On his 16th birthday, the Baal Shem Tov wandered into the open fields to meditate on the significance of the day. He had been lodging at a local inn in a nearby village, managed by Aaron Shlomo the innkeeper and his wife Zlata Rivka. The simplest Jews, they were barely literate in daily prayers. but both were God fearing, and praised God at every opportunity. "Blessed is He forever!" offered the innkeeper, while his wife would say, "Blessed be His Holy Name." In the fields the Baal Shem Tov recited Psalms with great feeling, concentrating on the various mystical intentions associated with each verse, that his mentor the hidden Tzadik Rabbi Chaim had imbued him with. Immersed in spiritual thought, he suddenly saw Elijah the Prophet standing before him. Although he had merited such visions before with the other mystics, he was humbled by this first vision alone, a smile on the Prophet's countenance. Said the Prophet, "You invest such effort in meditation, trying to attain lofty levels, while the hearfelt words said by Aaron Shlomo and his wife cause a delight in Heaven, more than the commotion caused by the esoteric meditations of the righteous. When God is blessed, this causes great satisfaction on High, particularly when offered by simple folk, whose sincere faith unites them constantly with the Creator." The Baal Shem Tov later shared this revelation with the circle of hidden mystics and suggested they inquire after the welfare of the common folk in their travels. This will cause them to praise God, and if they are not faring well, our concern will cause them to arouse Divine mercy with their supplications.1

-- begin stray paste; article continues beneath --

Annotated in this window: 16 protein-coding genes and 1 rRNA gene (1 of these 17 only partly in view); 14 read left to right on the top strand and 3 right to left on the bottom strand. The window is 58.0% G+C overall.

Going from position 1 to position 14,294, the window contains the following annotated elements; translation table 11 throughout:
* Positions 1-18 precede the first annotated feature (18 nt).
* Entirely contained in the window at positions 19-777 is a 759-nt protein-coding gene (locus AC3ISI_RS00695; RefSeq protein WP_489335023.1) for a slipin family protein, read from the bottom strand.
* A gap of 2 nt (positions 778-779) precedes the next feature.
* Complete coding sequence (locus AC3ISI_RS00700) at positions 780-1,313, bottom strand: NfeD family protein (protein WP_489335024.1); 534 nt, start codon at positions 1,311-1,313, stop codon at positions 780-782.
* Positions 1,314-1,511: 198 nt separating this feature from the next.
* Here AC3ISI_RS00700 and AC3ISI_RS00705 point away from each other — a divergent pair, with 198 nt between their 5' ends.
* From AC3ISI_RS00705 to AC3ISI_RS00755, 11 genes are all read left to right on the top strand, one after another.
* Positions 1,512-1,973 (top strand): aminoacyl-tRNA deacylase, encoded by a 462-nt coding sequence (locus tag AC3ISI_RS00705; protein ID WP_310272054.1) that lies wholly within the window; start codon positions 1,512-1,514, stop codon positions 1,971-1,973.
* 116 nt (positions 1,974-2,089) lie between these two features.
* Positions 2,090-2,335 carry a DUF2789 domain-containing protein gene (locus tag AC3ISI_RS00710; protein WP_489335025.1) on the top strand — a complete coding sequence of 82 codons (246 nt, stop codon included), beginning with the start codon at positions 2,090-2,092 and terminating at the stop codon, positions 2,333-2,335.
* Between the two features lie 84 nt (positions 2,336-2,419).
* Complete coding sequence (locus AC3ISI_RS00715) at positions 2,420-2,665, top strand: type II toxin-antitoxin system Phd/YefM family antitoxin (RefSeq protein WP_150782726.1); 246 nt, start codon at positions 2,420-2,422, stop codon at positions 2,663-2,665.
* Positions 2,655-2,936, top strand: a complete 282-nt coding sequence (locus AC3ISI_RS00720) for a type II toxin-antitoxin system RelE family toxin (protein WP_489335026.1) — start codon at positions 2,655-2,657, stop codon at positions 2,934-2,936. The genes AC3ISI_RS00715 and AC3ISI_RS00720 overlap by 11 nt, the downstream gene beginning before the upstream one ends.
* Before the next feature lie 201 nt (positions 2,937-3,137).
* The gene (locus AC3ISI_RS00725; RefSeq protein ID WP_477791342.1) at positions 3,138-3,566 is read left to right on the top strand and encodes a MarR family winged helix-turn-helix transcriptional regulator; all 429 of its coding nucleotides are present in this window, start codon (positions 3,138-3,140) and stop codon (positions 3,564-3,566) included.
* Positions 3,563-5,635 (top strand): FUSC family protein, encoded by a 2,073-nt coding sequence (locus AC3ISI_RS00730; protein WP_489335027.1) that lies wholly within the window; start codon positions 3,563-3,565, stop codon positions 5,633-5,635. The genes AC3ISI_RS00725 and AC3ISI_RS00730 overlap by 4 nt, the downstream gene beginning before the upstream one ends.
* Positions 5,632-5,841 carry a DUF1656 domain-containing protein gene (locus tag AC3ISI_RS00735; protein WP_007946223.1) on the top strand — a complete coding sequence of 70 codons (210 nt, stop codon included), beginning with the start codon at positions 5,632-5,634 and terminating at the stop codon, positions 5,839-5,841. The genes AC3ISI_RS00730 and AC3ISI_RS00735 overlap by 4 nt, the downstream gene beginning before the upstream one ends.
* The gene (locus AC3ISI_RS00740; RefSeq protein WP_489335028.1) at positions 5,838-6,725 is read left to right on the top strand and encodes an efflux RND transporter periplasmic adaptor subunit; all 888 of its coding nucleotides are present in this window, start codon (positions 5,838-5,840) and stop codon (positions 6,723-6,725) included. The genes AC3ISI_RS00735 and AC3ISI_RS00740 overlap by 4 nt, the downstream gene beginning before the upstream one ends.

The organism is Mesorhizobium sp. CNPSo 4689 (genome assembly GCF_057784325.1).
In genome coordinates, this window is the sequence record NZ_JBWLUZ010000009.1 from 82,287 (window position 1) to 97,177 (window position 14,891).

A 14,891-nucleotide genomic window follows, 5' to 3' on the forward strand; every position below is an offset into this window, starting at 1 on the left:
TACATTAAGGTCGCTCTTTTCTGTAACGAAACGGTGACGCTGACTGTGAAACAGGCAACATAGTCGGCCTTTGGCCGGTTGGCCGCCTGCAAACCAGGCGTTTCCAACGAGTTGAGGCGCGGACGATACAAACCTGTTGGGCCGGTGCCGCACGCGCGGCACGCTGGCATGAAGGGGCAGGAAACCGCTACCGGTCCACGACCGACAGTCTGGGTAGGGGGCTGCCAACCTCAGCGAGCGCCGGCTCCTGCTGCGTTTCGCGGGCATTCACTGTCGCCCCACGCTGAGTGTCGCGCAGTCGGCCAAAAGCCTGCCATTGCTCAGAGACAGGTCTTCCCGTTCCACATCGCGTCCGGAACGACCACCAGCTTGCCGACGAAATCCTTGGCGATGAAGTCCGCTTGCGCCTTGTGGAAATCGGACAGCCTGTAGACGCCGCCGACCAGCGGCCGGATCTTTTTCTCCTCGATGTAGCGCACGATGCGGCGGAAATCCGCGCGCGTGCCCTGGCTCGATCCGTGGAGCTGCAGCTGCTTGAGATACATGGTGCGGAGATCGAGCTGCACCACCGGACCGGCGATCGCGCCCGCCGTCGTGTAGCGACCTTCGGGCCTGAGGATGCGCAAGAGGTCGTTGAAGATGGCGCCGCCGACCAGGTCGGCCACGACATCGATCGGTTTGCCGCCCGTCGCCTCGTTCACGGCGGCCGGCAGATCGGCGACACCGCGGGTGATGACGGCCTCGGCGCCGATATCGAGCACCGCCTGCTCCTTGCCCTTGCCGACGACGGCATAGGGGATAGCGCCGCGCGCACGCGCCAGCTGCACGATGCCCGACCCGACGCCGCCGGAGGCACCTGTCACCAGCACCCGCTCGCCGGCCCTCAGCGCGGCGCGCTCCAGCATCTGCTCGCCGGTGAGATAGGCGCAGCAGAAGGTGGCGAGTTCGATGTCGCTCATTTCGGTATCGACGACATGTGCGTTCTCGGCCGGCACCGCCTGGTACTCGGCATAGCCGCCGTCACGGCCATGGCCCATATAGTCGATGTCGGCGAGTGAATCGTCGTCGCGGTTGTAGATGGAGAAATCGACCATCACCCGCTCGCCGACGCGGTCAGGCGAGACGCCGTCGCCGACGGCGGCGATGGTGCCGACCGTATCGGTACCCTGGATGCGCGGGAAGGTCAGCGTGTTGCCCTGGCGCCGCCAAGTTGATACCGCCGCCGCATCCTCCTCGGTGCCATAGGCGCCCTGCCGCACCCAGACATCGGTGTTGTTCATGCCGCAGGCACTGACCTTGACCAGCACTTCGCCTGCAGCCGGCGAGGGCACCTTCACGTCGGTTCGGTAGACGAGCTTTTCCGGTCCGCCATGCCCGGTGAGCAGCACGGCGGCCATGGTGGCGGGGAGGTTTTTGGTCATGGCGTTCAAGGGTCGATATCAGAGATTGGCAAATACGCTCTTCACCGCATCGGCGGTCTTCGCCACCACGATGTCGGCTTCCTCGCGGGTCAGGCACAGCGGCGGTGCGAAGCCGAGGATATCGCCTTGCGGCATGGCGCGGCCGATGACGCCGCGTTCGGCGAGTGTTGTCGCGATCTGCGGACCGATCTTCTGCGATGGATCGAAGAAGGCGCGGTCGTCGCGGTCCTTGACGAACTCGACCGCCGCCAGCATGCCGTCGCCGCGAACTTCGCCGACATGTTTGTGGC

1. The Great Mission: the life and story of Rabbi Yisrael Baal Shem Tov, Eli Friedman, Kehot pub, p. 16-17
Once, the Baal Shem Tov went to spend Shabbat in Polnoye, the hometown of his student, the "Toldot", Rabbi Yaacov Yosef of Polnoye. The Baal Shem Tov was traveling in quite a fancy carriage and a resident of the town, a well known instigator, used the opportunity to disparage the Baal Shem Tov for what he deemed unwarranted opulence.
The scene is years ago in Israel shortly after the second destruction. The great sage and Holy saint Rebbe Elezar (the son of Rabbi Shimon Bar Yochai; grand master Kabbalist and author of the Zohar) was walking with his holy friends in an open field discussing deep mystical secrets found in some sentence of the Torah. It was a very hot day and they were pleasantly surprised when they came upon a remarkably beautiful spot carpeted with flowers and shaded by gracious trees.